Entering the Sheraton Hotel, near the tip of the Kowloon Peninsula, we took the lift up to the Sky Lounge and settled ourselves at one of the big windows overlooking the narrow stretch of water between Kowloon and Hong Kong island.
Dusk, Hong Kong Island
Watching darkness fall and the lights come up across the water is as fine a free show as I know.
Darkness falling on Hiong Kong Island
Like many free shows there is a cost; in fairness to the hotel, you should buy a drink to ‘rent’ your table. A dry martini and a Singapore sling are not cheap options (not that there many) but the Hong Kong Sheraton's dry Martini has long been the standard by which I judge all others.
A Singapore sling and a dry martini, Hong Kong Sheraton, Sky Lounge
Meanwhile, outside the window darkness fell.
Darkness has fallen on Hong Kong Island
By 7 o’clock it was fully dark and time to leave. There is a laser show later, but dinner was calling, and we knew where we wanted to eat it.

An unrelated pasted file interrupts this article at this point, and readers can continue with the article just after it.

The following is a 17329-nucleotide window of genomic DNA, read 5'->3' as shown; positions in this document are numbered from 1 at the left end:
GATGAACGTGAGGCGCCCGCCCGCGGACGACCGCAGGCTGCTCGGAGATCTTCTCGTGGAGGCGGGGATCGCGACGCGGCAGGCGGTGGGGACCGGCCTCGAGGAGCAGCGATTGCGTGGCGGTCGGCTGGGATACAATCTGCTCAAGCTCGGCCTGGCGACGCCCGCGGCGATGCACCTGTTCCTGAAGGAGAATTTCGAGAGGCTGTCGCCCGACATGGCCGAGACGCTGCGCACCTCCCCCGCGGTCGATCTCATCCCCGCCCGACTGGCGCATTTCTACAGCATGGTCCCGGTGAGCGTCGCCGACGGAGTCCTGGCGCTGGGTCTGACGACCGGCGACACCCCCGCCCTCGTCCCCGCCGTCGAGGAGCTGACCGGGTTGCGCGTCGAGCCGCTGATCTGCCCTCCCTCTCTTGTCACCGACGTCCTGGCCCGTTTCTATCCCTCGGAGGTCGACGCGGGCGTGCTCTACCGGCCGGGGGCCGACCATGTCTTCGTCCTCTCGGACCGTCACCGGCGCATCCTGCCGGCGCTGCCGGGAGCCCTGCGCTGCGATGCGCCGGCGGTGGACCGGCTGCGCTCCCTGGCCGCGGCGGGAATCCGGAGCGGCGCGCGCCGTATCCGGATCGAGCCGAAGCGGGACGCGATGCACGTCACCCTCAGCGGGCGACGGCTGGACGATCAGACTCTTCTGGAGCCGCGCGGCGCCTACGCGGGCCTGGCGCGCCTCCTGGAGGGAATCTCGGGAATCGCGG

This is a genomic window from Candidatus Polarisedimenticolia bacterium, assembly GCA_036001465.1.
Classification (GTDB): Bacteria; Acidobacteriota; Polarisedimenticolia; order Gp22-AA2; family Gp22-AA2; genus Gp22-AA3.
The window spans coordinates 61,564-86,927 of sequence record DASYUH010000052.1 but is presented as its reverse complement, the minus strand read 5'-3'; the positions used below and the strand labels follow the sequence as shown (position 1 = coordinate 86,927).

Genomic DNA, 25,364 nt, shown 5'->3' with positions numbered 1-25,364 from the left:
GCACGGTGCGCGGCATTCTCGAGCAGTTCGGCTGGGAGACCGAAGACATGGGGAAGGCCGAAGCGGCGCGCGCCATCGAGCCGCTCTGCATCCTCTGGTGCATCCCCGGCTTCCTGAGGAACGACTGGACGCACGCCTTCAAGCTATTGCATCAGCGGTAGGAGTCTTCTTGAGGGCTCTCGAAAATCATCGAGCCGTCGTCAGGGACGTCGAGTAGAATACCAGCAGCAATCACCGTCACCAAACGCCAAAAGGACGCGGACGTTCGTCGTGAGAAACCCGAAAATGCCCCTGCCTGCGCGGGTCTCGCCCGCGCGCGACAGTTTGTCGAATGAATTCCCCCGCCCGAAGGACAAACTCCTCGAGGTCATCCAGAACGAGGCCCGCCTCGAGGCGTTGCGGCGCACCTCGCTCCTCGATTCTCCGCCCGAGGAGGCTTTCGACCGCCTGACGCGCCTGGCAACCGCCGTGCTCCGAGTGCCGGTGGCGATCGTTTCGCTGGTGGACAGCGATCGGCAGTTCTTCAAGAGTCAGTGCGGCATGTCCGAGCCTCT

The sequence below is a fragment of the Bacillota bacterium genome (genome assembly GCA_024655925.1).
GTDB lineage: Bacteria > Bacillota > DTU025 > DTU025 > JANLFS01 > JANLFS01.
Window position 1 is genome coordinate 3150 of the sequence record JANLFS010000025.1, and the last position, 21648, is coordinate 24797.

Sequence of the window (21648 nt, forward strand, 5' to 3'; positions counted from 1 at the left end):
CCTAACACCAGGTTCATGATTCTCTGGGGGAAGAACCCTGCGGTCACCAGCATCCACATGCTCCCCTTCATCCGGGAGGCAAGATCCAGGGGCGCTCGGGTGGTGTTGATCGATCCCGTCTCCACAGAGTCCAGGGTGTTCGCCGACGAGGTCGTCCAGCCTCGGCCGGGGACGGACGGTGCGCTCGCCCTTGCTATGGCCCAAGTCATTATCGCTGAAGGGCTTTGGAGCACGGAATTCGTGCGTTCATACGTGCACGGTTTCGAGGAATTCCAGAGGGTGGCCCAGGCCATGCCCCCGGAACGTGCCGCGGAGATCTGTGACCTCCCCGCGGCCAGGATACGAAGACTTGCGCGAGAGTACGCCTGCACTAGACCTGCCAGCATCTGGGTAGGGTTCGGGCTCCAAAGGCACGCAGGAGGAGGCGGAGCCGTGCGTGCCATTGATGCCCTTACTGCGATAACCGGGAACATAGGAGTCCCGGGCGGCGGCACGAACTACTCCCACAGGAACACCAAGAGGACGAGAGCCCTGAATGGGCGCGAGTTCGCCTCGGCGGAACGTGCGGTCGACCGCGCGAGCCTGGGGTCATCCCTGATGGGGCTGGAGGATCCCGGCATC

We walk back up Nathan Road...
Nathan Road, Hong Kong

… and not far from our hotel diverted left for the second part of the evening. Compared to the opulence of the Sheraton Sky Lounge the Woo Sung Street Temporary Cooked Food Hawker Bazaar (snappy title!) looks a little ramshackle – alright, very ramshackle. After 30+ years in business it is still 'temporary', but it is permanently a joy. We discovered the bazaar in 2004 and every time we return I fret that, like many of Hong Kong’s dai pai dong’s, it will have disappeared, tidied away in the name of progress, hygiene and modernity. We were relieved and delighted to find it still there and still thriving.
Woo Sung Street Temporary Cooked Food Hawker Bazaar (photographed in the afternoon a few days later)